LIU has a storied and yet largely forgotten basketball tradition: Under legendary coach Clair Bee, the Blackbirds — probably the best team in America at the time — boycotted the 1936 Olympic trials in protest of Hitler’s policies. Back then, the center of power in college basketball was located almost exclusively in New York City. Now, there are 344 RPI-rated Division I college basketball teams spread out across America, and there are perhaps six or eight schools who are considered legitimate contenders for a national championship, and most of those teams are stacked with NBA prospects who will never progress far enough in college that they’ll actually be required to focus on their major.
As the ACC tournament kicks off in Atlanta, two teams are in a dog fight for their NCAA tournament lives. The committee is notoriously mum about bubble teams in the week leading up to Selection Sunday, and nobody quite knows where NC State and Miami stand at the moment, but the consensus is that there's work to be done for each. Without one or two wins this week, the pity and consolation of the NIT awaits.
And that's not all they have in common. Both teams finished tied for fourth in the ACC with a 9-7 conference record. Both teams have first-year coaches — Mark Gottfried at NC State, Jim Larranaga at Miami. And both are enduring NCAA tournament droughts — three years and counting for Miami, five years for a State team recovering from the painful Sidney Lowe era.
Ivy League basketball! Always a thrill. There's no excitement quite like watching the lone team of intellectuals in the NCAA do battle in the opening round, facing some relentless Power 6 titan and seeking glorious victory using only their wits and old-fashioned fundamentals. Nothing flashy. Just good American grit, underhand free throws, and special calculators to determine the perfect angle of ascent for a jump shot. That's the idea, anyway. Somehow, the Ivy League schools that are synonymous with elitism and the liberal upper class during political season become plucky American underdogs battling the juggernaut in March. Remember when Princeton beat UCLA in '96?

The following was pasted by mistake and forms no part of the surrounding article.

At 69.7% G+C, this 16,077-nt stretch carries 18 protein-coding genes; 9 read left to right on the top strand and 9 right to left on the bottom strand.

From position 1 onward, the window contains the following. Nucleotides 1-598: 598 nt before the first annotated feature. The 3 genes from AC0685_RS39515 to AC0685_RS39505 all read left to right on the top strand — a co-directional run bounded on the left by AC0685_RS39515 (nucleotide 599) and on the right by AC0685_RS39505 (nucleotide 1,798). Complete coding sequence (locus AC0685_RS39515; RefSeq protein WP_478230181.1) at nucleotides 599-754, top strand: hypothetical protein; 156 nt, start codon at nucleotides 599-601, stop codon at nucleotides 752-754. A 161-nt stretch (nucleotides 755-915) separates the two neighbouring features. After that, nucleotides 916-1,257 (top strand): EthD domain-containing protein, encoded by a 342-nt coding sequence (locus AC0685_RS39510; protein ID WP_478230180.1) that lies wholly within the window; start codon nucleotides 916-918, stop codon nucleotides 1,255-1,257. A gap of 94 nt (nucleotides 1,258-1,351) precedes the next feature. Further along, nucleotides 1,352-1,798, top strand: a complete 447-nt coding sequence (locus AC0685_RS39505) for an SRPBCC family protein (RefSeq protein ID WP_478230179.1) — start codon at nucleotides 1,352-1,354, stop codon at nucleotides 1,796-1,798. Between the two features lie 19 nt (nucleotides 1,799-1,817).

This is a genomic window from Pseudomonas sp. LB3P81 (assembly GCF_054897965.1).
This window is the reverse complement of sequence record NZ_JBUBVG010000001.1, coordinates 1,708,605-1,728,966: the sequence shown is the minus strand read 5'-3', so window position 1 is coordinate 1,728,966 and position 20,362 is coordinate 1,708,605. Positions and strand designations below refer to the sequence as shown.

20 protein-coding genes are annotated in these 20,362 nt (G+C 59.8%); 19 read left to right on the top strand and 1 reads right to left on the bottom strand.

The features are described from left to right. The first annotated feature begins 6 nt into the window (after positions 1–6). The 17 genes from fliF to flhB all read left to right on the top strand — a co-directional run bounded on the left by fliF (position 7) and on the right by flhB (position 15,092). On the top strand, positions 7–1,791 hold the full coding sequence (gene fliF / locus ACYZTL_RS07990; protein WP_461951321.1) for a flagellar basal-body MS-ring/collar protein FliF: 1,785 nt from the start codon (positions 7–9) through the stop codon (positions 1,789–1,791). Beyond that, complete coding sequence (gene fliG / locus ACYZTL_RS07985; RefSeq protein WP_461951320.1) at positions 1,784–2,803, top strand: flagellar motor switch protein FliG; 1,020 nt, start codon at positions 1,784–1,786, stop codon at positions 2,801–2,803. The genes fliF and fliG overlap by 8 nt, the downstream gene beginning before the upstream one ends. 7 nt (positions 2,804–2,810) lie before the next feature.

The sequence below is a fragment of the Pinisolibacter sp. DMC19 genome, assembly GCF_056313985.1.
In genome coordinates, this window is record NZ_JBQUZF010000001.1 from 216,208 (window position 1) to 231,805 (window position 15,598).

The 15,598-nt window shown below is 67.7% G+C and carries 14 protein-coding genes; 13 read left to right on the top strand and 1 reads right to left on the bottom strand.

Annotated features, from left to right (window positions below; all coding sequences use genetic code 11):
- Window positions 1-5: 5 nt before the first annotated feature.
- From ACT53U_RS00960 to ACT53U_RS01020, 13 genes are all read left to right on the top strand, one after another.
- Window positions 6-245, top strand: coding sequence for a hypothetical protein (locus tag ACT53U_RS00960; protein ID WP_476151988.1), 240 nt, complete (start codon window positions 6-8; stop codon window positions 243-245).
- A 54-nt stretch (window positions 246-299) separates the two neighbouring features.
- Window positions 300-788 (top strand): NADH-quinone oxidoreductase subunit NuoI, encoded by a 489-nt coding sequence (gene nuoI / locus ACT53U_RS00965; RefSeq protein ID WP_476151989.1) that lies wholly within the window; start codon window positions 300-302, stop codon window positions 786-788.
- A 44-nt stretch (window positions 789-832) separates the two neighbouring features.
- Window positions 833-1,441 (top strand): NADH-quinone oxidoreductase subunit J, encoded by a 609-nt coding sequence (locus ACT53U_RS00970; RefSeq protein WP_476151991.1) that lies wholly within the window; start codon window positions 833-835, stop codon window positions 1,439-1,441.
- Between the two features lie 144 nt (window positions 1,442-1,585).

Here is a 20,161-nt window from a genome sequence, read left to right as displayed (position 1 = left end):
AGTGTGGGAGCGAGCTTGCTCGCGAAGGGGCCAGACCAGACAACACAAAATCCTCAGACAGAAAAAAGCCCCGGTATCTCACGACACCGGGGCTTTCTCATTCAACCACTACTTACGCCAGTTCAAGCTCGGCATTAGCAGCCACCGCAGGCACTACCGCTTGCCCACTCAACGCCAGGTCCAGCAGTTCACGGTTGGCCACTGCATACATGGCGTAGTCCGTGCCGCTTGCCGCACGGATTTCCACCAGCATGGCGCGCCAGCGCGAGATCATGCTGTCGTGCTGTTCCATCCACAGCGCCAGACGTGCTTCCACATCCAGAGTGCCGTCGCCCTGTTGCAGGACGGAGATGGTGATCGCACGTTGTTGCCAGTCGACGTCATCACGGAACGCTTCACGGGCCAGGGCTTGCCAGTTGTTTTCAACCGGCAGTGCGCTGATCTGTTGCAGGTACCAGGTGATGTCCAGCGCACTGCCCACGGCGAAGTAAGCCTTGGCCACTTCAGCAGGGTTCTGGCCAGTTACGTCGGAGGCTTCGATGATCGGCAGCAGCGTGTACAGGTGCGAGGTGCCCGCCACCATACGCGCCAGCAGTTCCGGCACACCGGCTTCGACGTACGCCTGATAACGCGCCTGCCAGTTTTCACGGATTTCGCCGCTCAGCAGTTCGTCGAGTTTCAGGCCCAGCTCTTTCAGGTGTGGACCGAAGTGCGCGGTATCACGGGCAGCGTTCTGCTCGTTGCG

If not, Time magazine ran a feature about it. When an Ivy League school beats one of the most famous programs in the country, you can bet Time is all over it. And so were we. I don't actually remember where I watched the game, but I probably should. Instead, I have a vague memory of middle-aged white men doing backflips every time Princeton got another layup on a backdoor cut. And these were dudes who had never done a backflip in their entire lives. My dad seriously injured himself, actually.
There was also that time Cornell made the Sweet 16 two years ago, but I think the majority of America failed to realize that Cornell was an Ivy League school until it was too late.
It's a fascinating spectacle, for reasons that aren't easy to define. Maybe it's because we associate the schools with academics, and it's fun to watch them go against type. They don't even give out athletic scholarships, though there are work-arounds involving need-based scholarships and flexible admissions policies for coveted athletes. Maybe it's because most of us see ourselves as Ivy League-type players, which is to say, not good but maybe kinda clever on the court. And that's nonsense, but this is America, and we're allowed to entertain severe delusions about ourselves.
Anyway, today's primer was a choice between the four teams who clinched a berth Tuesday night: Detroit, South Dakota State, Western Kentucky, and Harvard. South Dakota State and Western Kentucky will almost certainly lose in the first round. Detroit is a fun Horizon League team with an exciting sophomore guard in Ray McCallum. But Harvard is the better team in the end, and even if it weren't, the Ivy League allure would be too hard to resist. So let's figure out the Crimson, Q&A style.
Before we begin, can we take a moment to recognize the greatness of last night's championship games? You had Saint Mary's sneaking by the Zags in what's become the best rivalry in the west, Loyola taking down Fairfield in a fourth-wheel type game that became pretty compelling, Davidson using double OT to beat DIKEMBE MUTOMBO'S NEPHEW!!! (and Western North Carolina), and VCU ending Drexel's 19-game winning streak with stellar defense and a heroic second-half stand to make the Dance.
That was Monday of Championship Week, mind you. A mere appetizer of what's to come. God, I love this time of year. If I could find a way to capture the endorphins and serotonin from March and take it slow-drip style over the rest of the year, I'd be in a permanent blissful daze. Instead, I spend one month in hyper-bliss, a dangerous and wonderful state where only the true college basketball fan may exist. Join me, my brothers and sisters! We dance 'til April!